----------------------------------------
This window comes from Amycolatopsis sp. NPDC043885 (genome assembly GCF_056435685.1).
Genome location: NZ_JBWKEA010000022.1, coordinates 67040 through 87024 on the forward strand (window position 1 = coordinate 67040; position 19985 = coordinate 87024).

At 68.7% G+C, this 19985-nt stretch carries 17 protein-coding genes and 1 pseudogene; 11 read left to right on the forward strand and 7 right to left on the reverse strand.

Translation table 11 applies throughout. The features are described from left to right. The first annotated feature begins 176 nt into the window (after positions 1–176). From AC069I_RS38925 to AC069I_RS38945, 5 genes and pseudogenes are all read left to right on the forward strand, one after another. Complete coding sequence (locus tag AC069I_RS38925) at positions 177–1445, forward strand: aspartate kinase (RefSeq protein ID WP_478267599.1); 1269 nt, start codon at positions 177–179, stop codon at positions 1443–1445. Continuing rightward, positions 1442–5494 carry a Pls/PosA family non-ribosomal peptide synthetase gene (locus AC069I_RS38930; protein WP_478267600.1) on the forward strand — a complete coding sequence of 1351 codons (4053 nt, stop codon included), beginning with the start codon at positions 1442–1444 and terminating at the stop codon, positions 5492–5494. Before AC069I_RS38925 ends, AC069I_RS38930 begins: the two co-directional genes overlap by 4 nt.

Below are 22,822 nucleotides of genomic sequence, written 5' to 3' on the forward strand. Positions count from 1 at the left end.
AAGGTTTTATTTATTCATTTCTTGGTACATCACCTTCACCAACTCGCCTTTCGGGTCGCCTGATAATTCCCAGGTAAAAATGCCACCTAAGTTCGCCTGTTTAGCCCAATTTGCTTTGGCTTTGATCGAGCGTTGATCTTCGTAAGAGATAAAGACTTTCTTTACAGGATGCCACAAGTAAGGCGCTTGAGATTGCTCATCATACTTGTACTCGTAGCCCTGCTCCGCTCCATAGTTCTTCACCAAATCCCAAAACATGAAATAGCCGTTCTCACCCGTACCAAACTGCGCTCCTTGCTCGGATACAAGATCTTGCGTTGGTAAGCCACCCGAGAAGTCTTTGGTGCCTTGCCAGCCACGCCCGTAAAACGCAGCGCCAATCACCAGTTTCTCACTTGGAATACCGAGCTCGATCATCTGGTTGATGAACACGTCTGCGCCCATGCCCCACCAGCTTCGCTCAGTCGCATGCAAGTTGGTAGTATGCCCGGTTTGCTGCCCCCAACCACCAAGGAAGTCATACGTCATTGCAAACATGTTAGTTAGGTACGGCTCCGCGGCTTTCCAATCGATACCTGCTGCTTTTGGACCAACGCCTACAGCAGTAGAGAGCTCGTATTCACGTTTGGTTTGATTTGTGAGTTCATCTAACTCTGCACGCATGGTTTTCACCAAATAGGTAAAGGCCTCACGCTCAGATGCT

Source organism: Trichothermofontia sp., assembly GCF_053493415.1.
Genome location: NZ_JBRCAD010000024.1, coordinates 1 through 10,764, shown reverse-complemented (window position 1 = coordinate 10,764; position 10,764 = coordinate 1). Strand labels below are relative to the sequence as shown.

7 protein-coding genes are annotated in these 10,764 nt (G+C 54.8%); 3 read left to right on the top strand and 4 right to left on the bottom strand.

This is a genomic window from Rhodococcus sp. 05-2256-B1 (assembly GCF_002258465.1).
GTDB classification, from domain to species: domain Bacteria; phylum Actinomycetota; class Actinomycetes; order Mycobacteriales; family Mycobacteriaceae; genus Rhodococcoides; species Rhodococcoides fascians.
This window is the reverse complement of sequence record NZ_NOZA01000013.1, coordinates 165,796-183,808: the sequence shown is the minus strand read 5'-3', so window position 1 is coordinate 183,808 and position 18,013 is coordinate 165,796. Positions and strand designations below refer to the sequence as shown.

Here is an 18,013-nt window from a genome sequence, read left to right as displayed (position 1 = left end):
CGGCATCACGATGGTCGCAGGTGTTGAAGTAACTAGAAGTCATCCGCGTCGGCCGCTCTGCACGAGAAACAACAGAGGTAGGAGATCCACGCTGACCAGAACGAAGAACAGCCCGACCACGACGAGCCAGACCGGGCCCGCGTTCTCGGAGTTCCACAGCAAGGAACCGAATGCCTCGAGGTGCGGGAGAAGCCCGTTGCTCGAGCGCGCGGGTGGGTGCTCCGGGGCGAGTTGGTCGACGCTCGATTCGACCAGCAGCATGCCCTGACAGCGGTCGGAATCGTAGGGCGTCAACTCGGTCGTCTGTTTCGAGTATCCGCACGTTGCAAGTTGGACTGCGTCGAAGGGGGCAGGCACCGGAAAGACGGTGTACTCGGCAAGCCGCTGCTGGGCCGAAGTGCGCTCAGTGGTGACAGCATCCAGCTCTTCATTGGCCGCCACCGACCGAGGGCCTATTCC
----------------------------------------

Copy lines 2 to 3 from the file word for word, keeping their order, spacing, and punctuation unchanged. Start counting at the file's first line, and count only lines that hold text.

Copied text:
Genome location: NZ_JBWKEA010000022.1, coordinates 67040 through 87024 on the forward strand (window position 1 = coordinate 67040; position 19985 = coordinate 87024).

At 68.7% G+C, this 19985-nt stretch carries 17 protein-coding genes and 1 pseudogene; 11 read left to right on the forward strand and 7 right to left on the reverse strand.